"I felt as if I’d got into a novel while going about in the places I’d read so much of,” Louisa May Alcott wrote in her journal after seeing the sights of Dickensian London in 1865. Though it’s been nearly 150 years since the writer penned those words, her sentiment still strikes a chord with many a modern-day traveler --- including us, two lifelong voracious readers who share an equally passionate appetite for exploration.
During one of our many transatlantic phone calls (Shannon lives in New Jersey and Joni had recently moved to London), the conversation turned to our two great loves: reading and travel. Shannon had recently returned from visiting Louisa May Alcott’s home in Concord, Massachusetts, with her family, while Joni was preparing for an upcoming trip to Dublin --- not by reading guidebooks but by delving into the works of famed Irish scribes Wilde, Joyce, and Beckett.
It was during this conversation that the inspiration for NOVEL DESTINATIONS struck. We realized that in our travels near and far, we’ve not only looked to novels to provide a new dimension to our travel experiences, but equally, we’ve sought out the literary places in our travels that will give us a deeper perspective on the books we cherish.
We suspect we’re not the only ones for whom the mere mention of Ernest Hemingway’s Key West or Victor Hugo’s Paris is enough to inspire a mad dash to book an airline ticket, pack a bag, and set off for some novel exploration. After all, it’s through the eyes of authors like these that many of us came to know the places we’re eventually able to visit firsthand.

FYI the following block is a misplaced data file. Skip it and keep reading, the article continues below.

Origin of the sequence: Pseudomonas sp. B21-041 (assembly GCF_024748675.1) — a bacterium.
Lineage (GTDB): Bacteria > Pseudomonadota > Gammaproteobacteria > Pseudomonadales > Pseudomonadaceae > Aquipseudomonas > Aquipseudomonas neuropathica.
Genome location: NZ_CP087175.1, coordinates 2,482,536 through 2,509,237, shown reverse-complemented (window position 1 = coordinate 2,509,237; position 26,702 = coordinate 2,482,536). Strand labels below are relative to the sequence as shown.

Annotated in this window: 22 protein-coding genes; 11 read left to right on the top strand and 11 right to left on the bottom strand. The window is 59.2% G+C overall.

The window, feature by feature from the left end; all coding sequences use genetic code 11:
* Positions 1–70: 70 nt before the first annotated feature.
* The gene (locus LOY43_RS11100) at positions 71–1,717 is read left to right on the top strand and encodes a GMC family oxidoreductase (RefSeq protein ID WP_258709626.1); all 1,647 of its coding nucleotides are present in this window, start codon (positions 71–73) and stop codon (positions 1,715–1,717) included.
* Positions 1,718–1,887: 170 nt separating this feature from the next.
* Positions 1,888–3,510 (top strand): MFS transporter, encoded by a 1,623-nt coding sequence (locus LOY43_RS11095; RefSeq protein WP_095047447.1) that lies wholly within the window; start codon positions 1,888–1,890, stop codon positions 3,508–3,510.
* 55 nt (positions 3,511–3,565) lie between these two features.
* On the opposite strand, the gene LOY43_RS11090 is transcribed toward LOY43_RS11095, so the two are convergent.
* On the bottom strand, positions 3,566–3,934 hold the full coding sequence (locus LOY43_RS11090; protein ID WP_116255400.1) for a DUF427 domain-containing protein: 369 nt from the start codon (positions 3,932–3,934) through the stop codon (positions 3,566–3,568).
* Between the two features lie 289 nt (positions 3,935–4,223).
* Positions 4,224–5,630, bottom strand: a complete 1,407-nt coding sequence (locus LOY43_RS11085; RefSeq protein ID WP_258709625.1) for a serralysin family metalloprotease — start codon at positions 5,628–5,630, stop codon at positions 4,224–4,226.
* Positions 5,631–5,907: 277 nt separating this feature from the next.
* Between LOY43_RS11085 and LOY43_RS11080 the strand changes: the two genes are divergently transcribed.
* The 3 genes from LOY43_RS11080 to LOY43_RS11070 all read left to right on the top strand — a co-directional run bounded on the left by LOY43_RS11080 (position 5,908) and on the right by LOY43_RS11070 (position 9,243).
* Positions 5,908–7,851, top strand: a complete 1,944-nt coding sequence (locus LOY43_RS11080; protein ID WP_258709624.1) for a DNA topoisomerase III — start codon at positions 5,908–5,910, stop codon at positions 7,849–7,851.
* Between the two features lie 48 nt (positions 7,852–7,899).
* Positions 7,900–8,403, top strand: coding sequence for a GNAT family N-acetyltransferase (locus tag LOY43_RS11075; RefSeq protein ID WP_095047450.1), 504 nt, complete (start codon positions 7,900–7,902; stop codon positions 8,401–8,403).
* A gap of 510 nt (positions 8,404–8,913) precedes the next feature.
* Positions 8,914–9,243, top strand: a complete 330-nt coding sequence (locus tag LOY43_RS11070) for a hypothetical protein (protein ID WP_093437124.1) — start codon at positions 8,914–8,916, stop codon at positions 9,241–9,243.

Whether it’s having afternoon tea at Bath’s Pump Room, which Catherine Morland frequented in Northanger Abbey, seeing the room where the Alcott girls (and their Little Women counterparts) “took to the boards” to act out homespun theatrical productions, or sipping a pint in the pub where James Joyce and Ulysses’ Leopold Bloom once did the same, traveling off the page is a thrilling way to see the world. Even celebrated writers felt the allure of following in the footsteps of the authors they admired, such as John Steinbeck, who once dreamed of making like Jack London and sailing across the Pacific on a freighter. As Steinbeck later professed in his memoir TRAVELS WITH CHARLEY, “No two journeys are alike” --- whether the final destination lies within the pages of a favorite book or across the expanse of the open road ahead.
--- Shannon McKenna Schmidt and Joni Rendon www.noveldestinations.com.
Excerpted from NOVEL DESTINATIONS: Literary Landmarks From Jane Austen's Bath to Ernest Hemingway's Key West © Copyright 2011 by Shannon McKenna Schmidt and Joni Rendon. Reprinted with permission by National Geographic. All rights reserved.